Gifford has a useful trick for how to check the categories your competitor has chosen. Search for your competitor’s name on Google Maps. Make a note of the primary category, which is listed directly under the review stars under the business name.
Right-click their listing and choose “View Page Source” from the browser pop up menu options. Then you want to search the source code (Control-F) and look for the primary category from the listing. The third time that is listed, it will be followed by all the categories that business has selected. Learn more about categories from Google.
Ensure you add UTM tracking to your GMB URL string, as Google Analytics does not always attribute the clicks directly. Gifford recommends simply adding “?utm_source=GMBlisting&url_medium=organic” to the end of your business website URL for tracking.
Professional Photos and Image Sizes
Ensure you are adding high-quality professional photos to your profile. You need to ensure they will be cropped and displayed correctly. Unfortunately, GMB uses two different image sizes on desktop versus mobile, so it is essential to consider how each image, particularly the primary image, is displayed on each. For desktop, it shows a square image while on mobile, it changes that photo to a rectangular one. Videos can also be uploaded.
Google My Business Reviews: What You Need to Know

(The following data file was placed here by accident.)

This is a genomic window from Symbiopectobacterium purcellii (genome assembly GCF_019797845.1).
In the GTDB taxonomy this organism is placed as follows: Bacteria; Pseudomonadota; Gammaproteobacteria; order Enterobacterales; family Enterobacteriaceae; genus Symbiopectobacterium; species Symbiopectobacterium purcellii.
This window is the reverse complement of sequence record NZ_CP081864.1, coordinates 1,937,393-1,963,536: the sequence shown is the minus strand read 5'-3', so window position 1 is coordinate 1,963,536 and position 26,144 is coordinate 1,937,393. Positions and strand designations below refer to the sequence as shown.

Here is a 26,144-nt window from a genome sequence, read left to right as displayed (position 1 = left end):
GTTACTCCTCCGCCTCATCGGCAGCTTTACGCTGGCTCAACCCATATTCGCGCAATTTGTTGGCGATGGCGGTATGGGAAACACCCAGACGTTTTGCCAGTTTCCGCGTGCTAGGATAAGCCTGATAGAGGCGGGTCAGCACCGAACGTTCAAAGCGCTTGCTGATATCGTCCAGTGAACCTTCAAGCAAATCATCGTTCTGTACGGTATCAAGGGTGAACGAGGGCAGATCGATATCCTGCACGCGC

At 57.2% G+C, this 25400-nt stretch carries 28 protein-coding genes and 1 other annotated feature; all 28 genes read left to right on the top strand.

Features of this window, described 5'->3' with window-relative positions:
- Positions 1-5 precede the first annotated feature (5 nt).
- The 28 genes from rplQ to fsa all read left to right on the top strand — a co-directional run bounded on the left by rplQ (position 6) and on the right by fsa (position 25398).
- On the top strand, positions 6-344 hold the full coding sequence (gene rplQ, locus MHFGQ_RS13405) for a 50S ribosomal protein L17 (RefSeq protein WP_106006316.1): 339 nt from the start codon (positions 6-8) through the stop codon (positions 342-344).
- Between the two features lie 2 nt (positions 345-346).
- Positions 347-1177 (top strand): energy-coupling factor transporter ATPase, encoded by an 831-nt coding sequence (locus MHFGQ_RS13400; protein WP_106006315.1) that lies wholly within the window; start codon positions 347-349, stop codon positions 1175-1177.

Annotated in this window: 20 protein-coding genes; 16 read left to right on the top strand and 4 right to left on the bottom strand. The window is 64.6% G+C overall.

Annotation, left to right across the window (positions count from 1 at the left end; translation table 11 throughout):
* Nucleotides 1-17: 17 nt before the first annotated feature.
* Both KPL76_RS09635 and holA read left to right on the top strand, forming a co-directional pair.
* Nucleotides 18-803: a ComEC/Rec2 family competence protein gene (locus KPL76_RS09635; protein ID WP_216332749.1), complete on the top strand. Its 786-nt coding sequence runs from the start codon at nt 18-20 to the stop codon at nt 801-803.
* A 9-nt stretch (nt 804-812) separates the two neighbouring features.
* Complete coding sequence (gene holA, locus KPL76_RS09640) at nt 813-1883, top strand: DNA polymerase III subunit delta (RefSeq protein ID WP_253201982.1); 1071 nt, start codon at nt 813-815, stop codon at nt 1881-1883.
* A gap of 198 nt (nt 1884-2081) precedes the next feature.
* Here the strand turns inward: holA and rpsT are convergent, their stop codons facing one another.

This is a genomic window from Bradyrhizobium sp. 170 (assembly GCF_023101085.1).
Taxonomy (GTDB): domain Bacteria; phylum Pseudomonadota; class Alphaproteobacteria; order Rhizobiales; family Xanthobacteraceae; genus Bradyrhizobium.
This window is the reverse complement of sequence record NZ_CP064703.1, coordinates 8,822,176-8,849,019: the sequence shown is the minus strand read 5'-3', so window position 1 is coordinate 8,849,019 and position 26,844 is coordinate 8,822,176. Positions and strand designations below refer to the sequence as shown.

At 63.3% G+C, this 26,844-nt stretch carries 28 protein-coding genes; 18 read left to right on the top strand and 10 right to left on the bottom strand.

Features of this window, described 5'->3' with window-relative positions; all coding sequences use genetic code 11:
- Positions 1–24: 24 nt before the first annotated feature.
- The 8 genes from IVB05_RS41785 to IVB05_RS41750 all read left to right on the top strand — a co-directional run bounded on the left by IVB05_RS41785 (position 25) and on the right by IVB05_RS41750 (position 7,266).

Your GMB reviews are important, but getting all 5 stars is not necessarily the best. Gifford says that studies have shown the ideal range for reviews is actually in the 4.3 to 4.5 range, not the assumed 5 stars ratings, as all perfect reviews tend to look more suspicious.
It is important to ask everyone to submit reviews for your business. Gifford recommends setting up a page on your website for reviews that have links to the various review sites you would like customers to leave reviews on, with a note of “Thanks for doing business with us, tell us how we did today.”
If you want to suggest they leave reviews on your GMB page, be sure you aren’t just linking to your GMB page, but instead link to your actual GMB reviews page. For businesses with a short URL, the URL will be g.page/YourShortName/review
Keywords in your reviews are equally relevant, as it can help you rank for those keywords. Unfortunately, you cannot tell people what to write in their reviews – and doing so could be illegal where your company is based – but you can offer hints for what they write, and you can also include that on your reviews page.